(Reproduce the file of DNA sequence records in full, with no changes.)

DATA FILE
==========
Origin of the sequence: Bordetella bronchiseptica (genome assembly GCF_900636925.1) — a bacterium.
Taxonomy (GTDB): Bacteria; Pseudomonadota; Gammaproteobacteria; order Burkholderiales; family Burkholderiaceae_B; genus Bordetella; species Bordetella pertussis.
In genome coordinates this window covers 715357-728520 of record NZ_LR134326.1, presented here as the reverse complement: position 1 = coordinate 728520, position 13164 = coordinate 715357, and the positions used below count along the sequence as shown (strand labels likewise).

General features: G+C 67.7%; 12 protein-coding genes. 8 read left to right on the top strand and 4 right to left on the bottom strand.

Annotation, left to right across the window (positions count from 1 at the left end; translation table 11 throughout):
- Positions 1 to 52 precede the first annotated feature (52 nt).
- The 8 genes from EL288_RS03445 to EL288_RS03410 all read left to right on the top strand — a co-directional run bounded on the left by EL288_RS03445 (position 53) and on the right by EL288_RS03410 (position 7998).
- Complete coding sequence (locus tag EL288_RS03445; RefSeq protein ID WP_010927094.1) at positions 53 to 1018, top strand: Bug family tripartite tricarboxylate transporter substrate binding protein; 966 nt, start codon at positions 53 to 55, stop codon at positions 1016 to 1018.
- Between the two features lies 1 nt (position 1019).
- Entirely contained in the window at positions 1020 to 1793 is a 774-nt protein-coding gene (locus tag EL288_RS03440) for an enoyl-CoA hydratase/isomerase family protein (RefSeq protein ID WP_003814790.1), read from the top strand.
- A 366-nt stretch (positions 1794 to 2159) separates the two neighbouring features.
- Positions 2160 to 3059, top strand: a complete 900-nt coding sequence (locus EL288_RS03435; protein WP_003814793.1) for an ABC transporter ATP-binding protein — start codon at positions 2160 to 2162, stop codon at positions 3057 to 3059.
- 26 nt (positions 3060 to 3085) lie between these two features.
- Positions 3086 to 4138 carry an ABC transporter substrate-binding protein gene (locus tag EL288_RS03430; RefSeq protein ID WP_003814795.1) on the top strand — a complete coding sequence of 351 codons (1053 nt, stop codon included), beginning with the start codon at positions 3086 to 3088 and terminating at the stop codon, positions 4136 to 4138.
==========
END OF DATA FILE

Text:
Origin of the sequence: Bordetella bronchiseptica (genome assembly GCF_900636925.1) — a bacterium.
Taxonomy (GTDB): Bacteria; Pseudomonadota; Gammaproteobacteria; order Burkholderiales; family Burkholderiaceae_B; genus Bordetella; species Bordetella pertussis.
In genome coordinates this window covers 715357-728520 of record NZ_LR134326.1, presented here as the reverse complement: position 1 = coordinate 728520, position 13164 = coordinate 715357, and the positions used below count along the sequence as shown (strand labels likewise).

General features: G+C 67.7%; 12 protein-coding genes. 8 read left to right on the top strand and 4 right to left on the bottom strand.

Annotation, left to right across the window (positions count from 1 at the left end; translation table 11 throughout):
- Positions 1 to 52 precede the first annotated feature (52 nt).
- The 8 genes from EL288_RS03445 to EL288_RS03410 all read left to right on the top strand — a co-directional run bounded on the left by EL288_RS03445 (position 53) and on the right by EL288_RS03410 (position 7998).
- Complete coding sequence (locus tag EL288_RS03445; RefSeq protein ID WP_010927094.1) at positions 53 to 1018, top strand: Bug family tripartite tricarboxylate transporter substrate binding protein; 966 nt, start codon at positions 53 to 55, stop codon at positions 1016 to 1018.
- Between the two features lies 1 nt (position 1019).
- Entirely contained in the window at positions 1020 to 1793 is a 774-nt protein-coding gene (locus tag EL288_RS03440) for an enoyl-CoA hydratase/isomerase family protein (RefSeq protein ID WP_003814790.1), read from the top strand.
- A 366-nt stretch (positions 1794 to 2159) separates the two neighbouring features.
- Positions 2160 to 3059, top strand: a complete 900-nt coding sequence (locus EL288_RS03435; protein WP_003814793.1) for an ABC transporter ATP-binding protein — start codon at positions 2160 to 2162, stop codon at positions 3057 to 3059.
- 26 nt (positions 3060 to 3085) lie between these two features.
- Positions 3086 to 4138 carry an ABC transporter substrate-binding protein gene (locus tag EL288_RS03430; RefSeq protein ID WP_003814795.1) on the top strand — a complete coding sequence of 351 codons (1053 nt, stop codon included), beginning with the start codon at positions 3086 to 3088 and terminating at the stop codon, positions 4136 to 4138.